NCC pulls together data in Eastern Canada to create open-access conservation planning tools

Written by Lindsay Day

October 22, 2019

A key element of freshwater conservation is knowing where to prioritize ecosystem restoration and preservation efforts. With the Nature Conservancy of Canada’s (NCC)  Freshwater Conservation Blueprint  this just got easier in eastern Quebec, New Brunswick, Nova Scotia and Prince Edward Island. 

Interconnected waterways, disconnected data

The Freshwater Conservation Blueprint is a collection of geo-spatial tools designed to support freshwater conservation planning in the Northern Appalachian-Acadian Region of Canada, an area spanning the Maritimes and Eastern Quebec. 

Three years in the making, it required locating, accessing and synthesizing vast amounts data – of different types, and from different sources – across the region. 

Fish don’t stop at provincial borders, but datasets often do.

It’s here where open data hubs like  DataStream  can take a lot of the legwork out of the equation by bringing multiple sources of water quality data together in one place, in one standardized format.

“We put a lot of work into collecting different datasets to get the information we needed on water quality, so having DataStream available to us will make that process much simpler going forward,” says Noseworthy.

Not yet built when NCC was putting the Blueprint together, Atlantic DataStream launched in 2018 through a collaboration between  The Gordon Foundation  and the  Atlantic Water Network. Today it hosts data collected by more than  30 different monitoring groups  at over 2600 sites across Atlantic Canada. 

Mobilizing open data for freshwater stewardship

Already the NCC Freshwater Conservation Blueprint tools are being used by others to inform stewardship action in Eastern Canada – from a protected areas network, to the development of a river water monitoring program.  

When environmental data is open and accessible it means we can make informed choices about where and how best to protect freshwater ecosystems. It also helps drive the development of new tools that help us to do so effectively.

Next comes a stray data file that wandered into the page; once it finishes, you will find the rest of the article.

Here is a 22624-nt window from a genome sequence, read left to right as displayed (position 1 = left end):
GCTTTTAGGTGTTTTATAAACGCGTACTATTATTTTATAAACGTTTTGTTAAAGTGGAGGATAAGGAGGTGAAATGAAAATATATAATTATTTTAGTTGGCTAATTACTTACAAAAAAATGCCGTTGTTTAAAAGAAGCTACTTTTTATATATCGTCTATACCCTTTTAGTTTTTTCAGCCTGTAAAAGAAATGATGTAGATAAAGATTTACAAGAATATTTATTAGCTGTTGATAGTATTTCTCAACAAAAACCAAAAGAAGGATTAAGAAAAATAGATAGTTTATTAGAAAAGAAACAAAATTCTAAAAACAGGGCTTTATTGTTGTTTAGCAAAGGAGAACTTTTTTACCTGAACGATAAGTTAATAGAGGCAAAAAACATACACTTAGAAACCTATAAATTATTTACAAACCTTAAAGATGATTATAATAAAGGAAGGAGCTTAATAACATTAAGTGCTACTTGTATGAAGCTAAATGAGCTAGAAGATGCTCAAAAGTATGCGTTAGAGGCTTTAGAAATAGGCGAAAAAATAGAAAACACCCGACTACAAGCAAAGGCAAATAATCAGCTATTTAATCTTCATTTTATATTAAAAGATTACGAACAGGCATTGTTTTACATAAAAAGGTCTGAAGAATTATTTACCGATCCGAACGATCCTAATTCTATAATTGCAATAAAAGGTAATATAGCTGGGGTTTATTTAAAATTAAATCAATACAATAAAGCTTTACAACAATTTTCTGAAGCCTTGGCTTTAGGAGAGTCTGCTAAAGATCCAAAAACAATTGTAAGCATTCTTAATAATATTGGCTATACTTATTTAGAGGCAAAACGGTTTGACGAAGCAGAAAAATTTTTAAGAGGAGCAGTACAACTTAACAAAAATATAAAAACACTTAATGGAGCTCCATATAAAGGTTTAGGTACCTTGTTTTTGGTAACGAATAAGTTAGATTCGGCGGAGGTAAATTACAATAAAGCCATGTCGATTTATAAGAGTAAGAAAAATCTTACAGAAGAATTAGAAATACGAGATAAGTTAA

“The Blueprint project isn’t something we want to just sit on a shelf, so we’ll be looking to tap into DataStream to keep the information current,” says Noseworthy. “Ultimately, the more that people share data on DataStream the stronger the tool will become.” 

About the NCC’s Freshwater Conservation Planning Blueprint tools

Three geo-spatial tools make up the NCC’s Freshwater Conservation Planning Blueprint for the Northern Appalachian-Acadian Region in Canada, an area spanning the maritime provinces and Eastern Quebec. These tools are freely available to use and download from the   Northern Appalachian/Acadian Ecoregion Conservation Atlas  : 

screen shot of NCC stream and river classification layer over the Northern Appalachian – Acadian Region of Canada

Stream and river classification

This tool maps all rivers and streams across the eco-region and classifies them based on size, gradient (slope), alkalinity, temperature and tidal influence. 

https://2c1forest.databasin.org/datasets/3fa5eb769b99496fad0c05c838c8823d

Screenshot of NCC aquatic connectivity layer over the Northern Appalachian–Acadian Region of Canada and cross-border watersheds of the United States

Aquatic connectivity

This tool maps every dam, culvert and tidal barrier in the region. Users can drill down to information specific to their interests, such as Atlantic Salmon habitat.  https://2c1forest.databasin.org/datasets/a2097617294f49529f87c3630149d63c

Screenshot of NCC watershed health assessment layer over the Northern Appalachian–Acadian Region of Canada

Watershed health assessment

Using a watershed stress index that assesses data on 17 different stressors, this tool helps evaluate watershed health to identify priority areas for restoration and protection.

https://2c1forest.databasin.org/datasets/339f63ca00bf4e86aa1563d25de1185d

canoe centered on the water surrounded by tree line

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